From: NASA Astrobiology Institute
Posted: Sunday, March 10, 2019
Researchers have reported on the development of a Reflective Spatial Heterodyne Spectrometer (RSHS) that would be applicable for narrow and broadband observations in the extreme ultraviolet (EUV). This electromagnetic radiation falls in the spectrum spanning wavelengths from 124 nm to 10 nm. The RSHS uses an interferometric technique where information is gathered by superimposing electromagnetic waves to cause interference. The technique is broadly applicable to remote sensing of diffuse emissions (for example, emissions through dust). The RSHS in development is being tested for spaceflight, and could be used on future space missions.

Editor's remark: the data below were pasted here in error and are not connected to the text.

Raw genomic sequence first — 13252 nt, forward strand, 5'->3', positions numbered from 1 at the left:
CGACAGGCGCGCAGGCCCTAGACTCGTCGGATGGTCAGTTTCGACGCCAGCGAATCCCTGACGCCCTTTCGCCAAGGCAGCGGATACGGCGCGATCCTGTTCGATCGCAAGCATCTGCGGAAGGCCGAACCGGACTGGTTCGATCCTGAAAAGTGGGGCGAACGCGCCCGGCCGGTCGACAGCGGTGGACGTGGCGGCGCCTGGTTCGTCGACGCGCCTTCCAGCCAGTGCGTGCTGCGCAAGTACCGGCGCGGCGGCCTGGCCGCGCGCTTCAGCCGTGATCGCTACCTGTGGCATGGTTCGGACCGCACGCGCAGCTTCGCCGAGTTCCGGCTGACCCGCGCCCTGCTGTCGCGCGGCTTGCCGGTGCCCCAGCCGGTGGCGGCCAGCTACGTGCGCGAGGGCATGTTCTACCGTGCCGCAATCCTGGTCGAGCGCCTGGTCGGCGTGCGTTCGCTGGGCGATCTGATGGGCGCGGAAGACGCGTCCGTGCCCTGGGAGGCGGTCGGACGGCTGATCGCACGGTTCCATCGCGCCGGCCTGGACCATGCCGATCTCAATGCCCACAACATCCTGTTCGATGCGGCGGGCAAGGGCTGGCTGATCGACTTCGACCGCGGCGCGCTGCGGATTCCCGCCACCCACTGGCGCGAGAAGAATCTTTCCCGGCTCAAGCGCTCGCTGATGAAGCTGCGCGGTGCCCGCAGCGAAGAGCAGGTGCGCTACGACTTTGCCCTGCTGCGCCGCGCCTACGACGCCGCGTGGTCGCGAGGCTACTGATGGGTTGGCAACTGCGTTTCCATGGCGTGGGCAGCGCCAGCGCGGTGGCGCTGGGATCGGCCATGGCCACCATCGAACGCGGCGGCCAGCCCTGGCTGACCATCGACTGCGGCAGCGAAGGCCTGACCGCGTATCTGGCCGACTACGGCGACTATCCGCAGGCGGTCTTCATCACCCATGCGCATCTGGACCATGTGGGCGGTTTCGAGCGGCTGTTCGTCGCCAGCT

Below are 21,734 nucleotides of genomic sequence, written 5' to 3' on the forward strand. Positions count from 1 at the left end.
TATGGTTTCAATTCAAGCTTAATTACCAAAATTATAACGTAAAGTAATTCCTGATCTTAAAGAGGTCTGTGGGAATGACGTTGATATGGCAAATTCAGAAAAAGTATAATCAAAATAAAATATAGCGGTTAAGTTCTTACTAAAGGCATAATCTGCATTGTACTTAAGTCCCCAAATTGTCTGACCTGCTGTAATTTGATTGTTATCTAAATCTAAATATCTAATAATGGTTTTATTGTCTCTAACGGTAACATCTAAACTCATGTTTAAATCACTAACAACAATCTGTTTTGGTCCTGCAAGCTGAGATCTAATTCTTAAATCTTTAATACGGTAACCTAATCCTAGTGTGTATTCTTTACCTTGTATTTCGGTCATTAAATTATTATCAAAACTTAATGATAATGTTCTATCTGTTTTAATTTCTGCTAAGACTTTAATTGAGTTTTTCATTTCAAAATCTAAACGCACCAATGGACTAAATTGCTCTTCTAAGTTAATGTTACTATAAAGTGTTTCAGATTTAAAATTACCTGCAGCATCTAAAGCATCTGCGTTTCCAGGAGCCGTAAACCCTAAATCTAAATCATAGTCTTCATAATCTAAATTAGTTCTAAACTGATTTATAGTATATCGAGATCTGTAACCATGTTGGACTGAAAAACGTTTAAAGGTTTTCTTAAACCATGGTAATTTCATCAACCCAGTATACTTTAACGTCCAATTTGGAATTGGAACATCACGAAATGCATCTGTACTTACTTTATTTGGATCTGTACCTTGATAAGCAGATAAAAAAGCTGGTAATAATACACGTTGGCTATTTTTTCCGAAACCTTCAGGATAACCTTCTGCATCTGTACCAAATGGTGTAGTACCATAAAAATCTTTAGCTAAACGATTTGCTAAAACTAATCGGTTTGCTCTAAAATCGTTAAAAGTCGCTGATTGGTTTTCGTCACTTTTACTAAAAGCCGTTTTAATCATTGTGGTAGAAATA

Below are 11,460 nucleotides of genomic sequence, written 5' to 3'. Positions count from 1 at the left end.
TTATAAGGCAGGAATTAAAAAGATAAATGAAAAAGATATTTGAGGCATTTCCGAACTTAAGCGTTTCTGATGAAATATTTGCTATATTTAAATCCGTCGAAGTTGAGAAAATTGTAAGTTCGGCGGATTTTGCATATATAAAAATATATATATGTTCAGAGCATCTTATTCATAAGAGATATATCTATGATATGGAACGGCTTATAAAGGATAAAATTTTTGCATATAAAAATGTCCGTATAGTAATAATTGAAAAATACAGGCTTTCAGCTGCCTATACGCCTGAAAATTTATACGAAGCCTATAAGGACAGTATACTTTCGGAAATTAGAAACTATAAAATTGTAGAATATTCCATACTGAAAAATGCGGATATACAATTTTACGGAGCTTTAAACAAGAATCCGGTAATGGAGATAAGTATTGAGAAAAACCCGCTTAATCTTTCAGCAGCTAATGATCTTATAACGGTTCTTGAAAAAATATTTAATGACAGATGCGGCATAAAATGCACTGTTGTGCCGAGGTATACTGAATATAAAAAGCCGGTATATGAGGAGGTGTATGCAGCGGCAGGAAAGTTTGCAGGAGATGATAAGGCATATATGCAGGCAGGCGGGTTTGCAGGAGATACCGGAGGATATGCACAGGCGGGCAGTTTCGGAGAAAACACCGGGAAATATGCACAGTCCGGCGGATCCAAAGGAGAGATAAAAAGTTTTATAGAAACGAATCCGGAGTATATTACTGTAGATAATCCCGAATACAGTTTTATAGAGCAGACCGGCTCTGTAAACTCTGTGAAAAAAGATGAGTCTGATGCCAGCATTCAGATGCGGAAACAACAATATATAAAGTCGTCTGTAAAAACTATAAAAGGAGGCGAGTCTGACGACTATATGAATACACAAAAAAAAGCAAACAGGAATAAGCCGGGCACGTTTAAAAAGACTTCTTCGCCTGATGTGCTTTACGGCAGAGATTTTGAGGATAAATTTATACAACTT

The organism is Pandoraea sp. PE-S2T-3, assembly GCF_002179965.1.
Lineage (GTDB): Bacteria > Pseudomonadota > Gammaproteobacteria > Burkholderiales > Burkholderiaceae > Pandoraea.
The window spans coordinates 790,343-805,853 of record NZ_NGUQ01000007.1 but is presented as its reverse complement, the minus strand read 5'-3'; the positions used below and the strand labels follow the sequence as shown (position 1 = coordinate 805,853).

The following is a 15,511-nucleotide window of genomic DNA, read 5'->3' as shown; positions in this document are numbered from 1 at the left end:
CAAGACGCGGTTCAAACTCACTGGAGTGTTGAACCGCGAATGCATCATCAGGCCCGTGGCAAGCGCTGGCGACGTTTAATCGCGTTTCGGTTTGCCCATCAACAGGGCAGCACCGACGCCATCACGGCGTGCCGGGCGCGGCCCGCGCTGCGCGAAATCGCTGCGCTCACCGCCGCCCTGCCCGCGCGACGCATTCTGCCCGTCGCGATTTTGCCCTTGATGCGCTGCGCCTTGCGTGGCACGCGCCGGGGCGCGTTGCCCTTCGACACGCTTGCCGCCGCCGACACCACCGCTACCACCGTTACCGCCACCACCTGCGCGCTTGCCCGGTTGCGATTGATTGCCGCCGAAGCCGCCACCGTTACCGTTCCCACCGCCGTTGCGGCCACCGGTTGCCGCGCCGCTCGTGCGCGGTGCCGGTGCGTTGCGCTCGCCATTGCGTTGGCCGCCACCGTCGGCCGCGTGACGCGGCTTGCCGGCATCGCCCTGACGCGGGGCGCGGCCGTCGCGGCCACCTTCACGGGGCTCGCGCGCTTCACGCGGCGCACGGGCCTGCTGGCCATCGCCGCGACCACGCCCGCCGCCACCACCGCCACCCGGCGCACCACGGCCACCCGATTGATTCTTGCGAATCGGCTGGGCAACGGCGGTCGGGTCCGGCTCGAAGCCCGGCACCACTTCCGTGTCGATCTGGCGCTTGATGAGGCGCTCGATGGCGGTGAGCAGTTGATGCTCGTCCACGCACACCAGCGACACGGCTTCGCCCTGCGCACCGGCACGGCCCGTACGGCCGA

The study, “Development of a Reflective Spatial Heterodyne Spectrometer (SHS) for Spaceflight Applications from the Extreme UV to Near IR,” was published in the journal Light, Energy and the Environment. The research was supported in part by the Astrobiology Science and Technology for Exploring Planets (ASTEP) element of the NASA Astrobiology Program. ASTEP was an active program element from 2001 to 2014 and supported investigations focused on exploring Earth’s extreme environments to learn how best to search for life on other planets. The types of projects that were funded by ASTEP are now competed under Planetary Science and Technology from Analog Research (PSTAR).
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